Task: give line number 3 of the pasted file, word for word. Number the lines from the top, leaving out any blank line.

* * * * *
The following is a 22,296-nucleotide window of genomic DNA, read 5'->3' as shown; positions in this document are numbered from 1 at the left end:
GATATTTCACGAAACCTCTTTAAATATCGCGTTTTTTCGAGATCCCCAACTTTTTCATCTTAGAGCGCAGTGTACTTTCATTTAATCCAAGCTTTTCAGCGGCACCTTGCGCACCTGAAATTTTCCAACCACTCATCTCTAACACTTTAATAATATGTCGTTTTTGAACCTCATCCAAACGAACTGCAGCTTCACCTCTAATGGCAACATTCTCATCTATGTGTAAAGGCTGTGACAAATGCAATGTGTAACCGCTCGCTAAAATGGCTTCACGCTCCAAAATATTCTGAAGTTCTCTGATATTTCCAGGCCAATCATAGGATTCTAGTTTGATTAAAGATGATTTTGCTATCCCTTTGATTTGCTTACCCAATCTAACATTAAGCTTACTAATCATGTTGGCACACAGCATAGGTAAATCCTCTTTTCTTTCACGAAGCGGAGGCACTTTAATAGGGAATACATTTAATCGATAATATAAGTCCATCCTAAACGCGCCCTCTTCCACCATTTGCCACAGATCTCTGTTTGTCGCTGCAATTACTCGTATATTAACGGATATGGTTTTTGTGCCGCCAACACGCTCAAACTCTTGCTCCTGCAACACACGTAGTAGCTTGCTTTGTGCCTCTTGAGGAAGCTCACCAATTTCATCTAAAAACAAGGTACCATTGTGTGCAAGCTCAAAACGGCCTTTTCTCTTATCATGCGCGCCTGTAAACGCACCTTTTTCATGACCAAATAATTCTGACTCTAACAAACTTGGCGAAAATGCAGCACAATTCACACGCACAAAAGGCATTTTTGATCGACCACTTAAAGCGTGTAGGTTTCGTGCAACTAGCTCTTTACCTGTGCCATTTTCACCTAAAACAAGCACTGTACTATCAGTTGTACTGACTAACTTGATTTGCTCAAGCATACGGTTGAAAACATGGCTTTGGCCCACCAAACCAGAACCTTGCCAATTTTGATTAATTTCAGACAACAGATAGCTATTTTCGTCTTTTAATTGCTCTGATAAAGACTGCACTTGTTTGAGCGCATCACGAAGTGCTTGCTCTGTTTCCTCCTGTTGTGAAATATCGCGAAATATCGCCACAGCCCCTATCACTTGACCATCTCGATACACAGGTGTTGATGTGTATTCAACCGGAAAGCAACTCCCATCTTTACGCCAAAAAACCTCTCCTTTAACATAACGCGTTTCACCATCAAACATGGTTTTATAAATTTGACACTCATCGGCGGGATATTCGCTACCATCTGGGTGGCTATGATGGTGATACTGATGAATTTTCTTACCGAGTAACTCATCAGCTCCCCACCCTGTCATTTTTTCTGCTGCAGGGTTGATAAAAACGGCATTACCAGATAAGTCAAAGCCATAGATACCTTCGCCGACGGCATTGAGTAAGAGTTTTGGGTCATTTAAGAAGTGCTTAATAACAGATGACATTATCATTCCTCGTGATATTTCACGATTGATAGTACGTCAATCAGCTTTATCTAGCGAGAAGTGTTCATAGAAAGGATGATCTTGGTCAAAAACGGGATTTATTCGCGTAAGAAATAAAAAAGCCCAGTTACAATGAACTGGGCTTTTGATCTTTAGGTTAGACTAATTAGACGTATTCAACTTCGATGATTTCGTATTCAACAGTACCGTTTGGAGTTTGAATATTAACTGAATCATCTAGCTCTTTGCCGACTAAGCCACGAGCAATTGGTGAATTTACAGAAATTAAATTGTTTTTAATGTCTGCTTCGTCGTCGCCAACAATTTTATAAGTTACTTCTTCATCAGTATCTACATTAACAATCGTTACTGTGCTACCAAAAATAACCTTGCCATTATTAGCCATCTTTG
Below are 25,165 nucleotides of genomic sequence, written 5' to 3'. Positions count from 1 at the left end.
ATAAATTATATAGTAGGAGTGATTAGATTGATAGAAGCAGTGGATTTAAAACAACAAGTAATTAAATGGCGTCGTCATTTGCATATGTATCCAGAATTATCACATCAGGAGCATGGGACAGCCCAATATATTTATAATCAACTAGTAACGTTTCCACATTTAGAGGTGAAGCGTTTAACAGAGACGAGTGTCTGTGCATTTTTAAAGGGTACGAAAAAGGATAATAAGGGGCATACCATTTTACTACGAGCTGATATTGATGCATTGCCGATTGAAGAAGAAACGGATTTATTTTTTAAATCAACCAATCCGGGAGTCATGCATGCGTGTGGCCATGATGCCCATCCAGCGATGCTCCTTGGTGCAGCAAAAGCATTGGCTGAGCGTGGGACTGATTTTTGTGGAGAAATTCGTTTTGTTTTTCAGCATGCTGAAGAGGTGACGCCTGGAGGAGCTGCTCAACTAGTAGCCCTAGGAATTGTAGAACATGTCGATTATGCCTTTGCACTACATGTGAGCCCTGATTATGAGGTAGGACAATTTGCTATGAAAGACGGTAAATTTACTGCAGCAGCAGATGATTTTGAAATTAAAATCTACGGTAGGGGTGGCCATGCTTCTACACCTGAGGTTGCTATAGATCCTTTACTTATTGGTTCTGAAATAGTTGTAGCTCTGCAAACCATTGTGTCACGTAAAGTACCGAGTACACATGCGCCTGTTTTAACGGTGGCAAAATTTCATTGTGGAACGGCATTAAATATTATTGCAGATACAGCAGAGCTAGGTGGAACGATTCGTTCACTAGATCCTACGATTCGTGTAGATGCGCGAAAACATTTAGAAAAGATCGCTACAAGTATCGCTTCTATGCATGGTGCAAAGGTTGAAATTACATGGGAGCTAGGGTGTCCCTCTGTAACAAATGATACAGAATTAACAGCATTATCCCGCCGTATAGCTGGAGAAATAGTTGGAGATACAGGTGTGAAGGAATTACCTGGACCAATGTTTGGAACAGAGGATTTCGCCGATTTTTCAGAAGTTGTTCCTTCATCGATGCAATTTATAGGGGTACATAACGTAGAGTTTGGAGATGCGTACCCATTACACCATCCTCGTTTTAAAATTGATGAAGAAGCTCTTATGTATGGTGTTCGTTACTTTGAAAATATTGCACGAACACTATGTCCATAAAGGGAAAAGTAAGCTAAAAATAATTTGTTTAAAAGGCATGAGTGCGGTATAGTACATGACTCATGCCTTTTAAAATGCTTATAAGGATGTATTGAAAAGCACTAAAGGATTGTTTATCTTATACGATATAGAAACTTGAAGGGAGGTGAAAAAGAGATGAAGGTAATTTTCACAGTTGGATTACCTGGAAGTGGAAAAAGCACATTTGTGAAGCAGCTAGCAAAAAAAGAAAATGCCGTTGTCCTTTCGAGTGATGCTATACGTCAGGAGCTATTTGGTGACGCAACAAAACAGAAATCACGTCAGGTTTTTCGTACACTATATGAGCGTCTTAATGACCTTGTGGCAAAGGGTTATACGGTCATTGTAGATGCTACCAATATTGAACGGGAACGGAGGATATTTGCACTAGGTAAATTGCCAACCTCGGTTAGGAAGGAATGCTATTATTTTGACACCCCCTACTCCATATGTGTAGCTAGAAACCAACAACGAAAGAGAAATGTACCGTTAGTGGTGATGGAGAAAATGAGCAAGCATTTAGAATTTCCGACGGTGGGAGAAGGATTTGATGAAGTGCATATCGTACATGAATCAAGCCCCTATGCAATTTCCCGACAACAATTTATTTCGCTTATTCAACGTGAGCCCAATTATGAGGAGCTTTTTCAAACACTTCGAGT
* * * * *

Below are 25,165 nucleotides of genomic sequence, written 5' to 3'. Positions count from 1 at the left end.